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Career and Education Opportunities for Crop and Livestock Managers in Hawaii

Hawaii has a population of 1,295,178, which has grown by 6.90% over the past decade. Nicknamed the "Aloha State," Hawaii's capital and largest city is Honolulu.

The national trend for crop and livestock managers sees this job pool growing by about 5.9% over the next eight years. In general, crop and livestock managers direct and coordinate, through subordinate supervisory personnel, activities of workers engaged in agricultural crop production for corporations, cooperatives, or other owners.

The average wage in the general category of Farm and Livestock jobs is $22 per hour or $44,890 per year nationwide. Jobs in this field include: general farm manager, fruit farmer, and fruit or nut farmer.

In 2008, there were a total of 873,749 jobs in Hawaii. The average annual income was $42,078 in 2008, up from $40,924 the preceding year. The unemployment rate in Hawaii was 6.8% in 2009, which has grown by 2.8% since the previous year. Roughly 26.2% of Hawaii residents have college degrees, which is higher than the national average.

The top industries in Hawaii include hotels, clothing accessories stores, and full-service restaurants. Notable tourist destinations include the The Contemporary Museum, the Ramsay Museum, and the Honolulu Academy of Arts.

CITIES WITH Crop and Livestock Manager OPPORTUNITIES IN Hawaii


JOB DESCRIPTION: Crop and Livestock Manager

In general, crop and livestock managers direct and coordinate, through subordinate supervisory personnel, activities of workers engaged in agricultural crop production for corporations, cooperatives, or other owners.

Every day, crop and livestock managers are expected to be able to read and understand documents and reports. They need to articulate ideas and problems. It is also important that they listen to and understand others in meetings.

Similar jobs with educational opportunities in Hawaii include:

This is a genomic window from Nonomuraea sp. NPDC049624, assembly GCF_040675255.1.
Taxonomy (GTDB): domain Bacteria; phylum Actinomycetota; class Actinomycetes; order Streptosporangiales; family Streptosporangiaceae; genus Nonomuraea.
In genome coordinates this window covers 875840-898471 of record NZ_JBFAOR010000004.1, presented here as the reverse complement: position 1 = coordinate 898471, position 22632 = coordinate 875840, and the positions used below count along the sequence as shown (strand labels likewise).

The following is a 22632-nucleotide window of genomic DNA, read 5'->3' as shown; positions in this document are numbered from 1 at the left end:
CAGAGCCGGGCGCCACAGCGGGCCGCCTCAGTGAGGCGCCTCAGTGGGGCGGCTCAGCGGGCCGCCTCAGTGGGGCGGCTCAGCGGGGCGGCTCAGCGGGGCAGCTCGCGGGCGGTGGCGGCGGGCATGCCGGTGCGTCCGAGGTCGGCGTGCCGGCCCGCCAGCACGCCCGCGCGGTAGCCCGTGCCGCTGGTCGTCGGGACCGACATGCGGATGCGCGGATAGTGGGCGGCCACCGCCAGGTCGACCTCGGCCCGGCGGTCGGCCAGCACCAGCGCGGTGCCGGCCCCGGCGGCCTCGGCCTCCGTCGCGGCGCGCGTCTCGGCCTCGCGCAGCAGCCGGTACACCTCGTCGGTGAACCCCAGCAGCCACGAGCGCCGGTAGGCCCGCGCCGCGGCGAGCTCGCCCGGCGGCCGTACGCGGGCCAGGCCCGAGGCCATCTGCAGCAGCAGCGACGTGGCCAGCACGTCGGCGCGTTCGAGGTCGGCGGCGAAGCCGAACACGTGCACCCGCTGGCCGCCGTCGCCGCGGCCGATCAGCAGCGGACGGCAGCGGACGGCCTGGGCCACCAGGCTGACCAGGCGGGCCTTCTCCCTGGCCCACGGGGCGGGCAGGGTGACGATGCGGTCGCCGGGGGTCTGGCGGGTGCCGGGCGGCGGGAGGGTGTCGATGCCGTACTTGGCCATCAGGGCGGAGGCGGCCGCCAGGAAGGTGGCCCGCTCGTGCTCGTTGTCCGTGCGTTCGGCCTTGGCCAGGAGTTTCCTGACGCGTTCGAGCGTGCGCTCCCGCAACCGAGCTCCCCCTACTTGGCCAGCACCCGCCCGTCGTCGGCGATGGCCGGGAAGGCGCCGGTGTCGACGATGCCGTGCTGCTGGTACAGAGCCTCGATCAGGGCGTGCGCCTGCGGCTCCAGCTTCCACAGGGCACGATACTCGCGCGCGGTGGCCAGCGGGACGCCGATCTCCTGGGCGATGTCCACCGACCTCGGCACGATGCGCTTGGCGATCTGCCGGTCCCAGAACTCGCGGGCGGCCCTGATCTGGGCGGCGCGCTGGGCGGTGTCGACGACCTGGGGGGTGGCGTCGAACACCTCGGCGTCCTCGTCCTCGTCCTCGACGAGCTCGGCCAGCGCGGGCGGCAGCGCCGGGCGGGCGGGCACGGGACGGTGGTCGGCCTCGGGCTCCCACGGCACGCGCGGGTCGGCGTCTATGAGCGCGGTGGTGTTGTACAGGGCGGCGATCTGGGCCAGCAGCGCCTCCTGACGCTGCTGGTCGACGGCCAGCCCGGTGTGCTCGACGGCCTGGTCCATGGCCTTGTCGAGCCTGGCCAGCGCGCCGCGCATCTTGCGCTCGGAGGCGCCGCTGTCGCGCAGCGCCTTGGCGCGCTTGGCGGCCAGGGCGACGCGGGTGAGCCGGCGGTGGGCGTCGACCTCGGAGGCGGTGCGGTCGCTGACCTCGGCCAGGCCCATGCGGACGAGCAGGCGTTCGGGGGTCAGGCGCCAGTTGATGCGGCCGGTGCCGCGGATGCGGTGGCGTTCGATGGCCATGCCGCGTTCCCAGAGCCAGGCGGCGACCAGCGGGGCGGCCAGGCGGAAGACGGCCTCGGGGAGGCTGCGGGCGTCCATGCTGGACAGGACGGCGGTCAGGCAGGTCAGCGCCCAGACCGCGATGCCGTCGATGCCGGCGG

• Farm Rancher. On an ownership or rental basis, operate farms, or other agricultural production establishments which produce crops, horticultural specialties, or animal specialties. May plant, cultivate, harvest, perform post-harvest activities, and market crops and livestock; may hire, train, and supervise farm workers or supervise a farm labor contractor; may prepare cost, production, and other records. May maintain and operate machinery and perform physical work.
  • Industrial Production Manager. Plan, direct, or coordinate the work activities and resources necessary for manufacturing products in accordance with cost, quality, and quantity specifications.

LOCATION INFORMATION: Hawaii

Hawaii
Hawaii photo by Christopher P. Becker

Hawaii has a population of 1,295,178, which has grown by 6.90% over the past decade. Nicknamed the "Aloha State," Hawaii's capital and biggest city is Honolulu. In 2008, there were a total of 873,749 jobs in Hawaii. The average annual income was $42,078 in 2008, up from $40,924 the previous year. The unemployment rate in Hawaii was 6.8% in 2009, which has grown by 2.8% since the previous year. Approximately 26.2% of Hawaii residents have college degrees, which is higher than the national average.

The top industries in Hawaii include hotels, clothing accessories stores, and full-service restaurants. Notable tourist attractions include the Iolani Palace, the Academy of Arts Honolulu, and the The Contemporary Museum.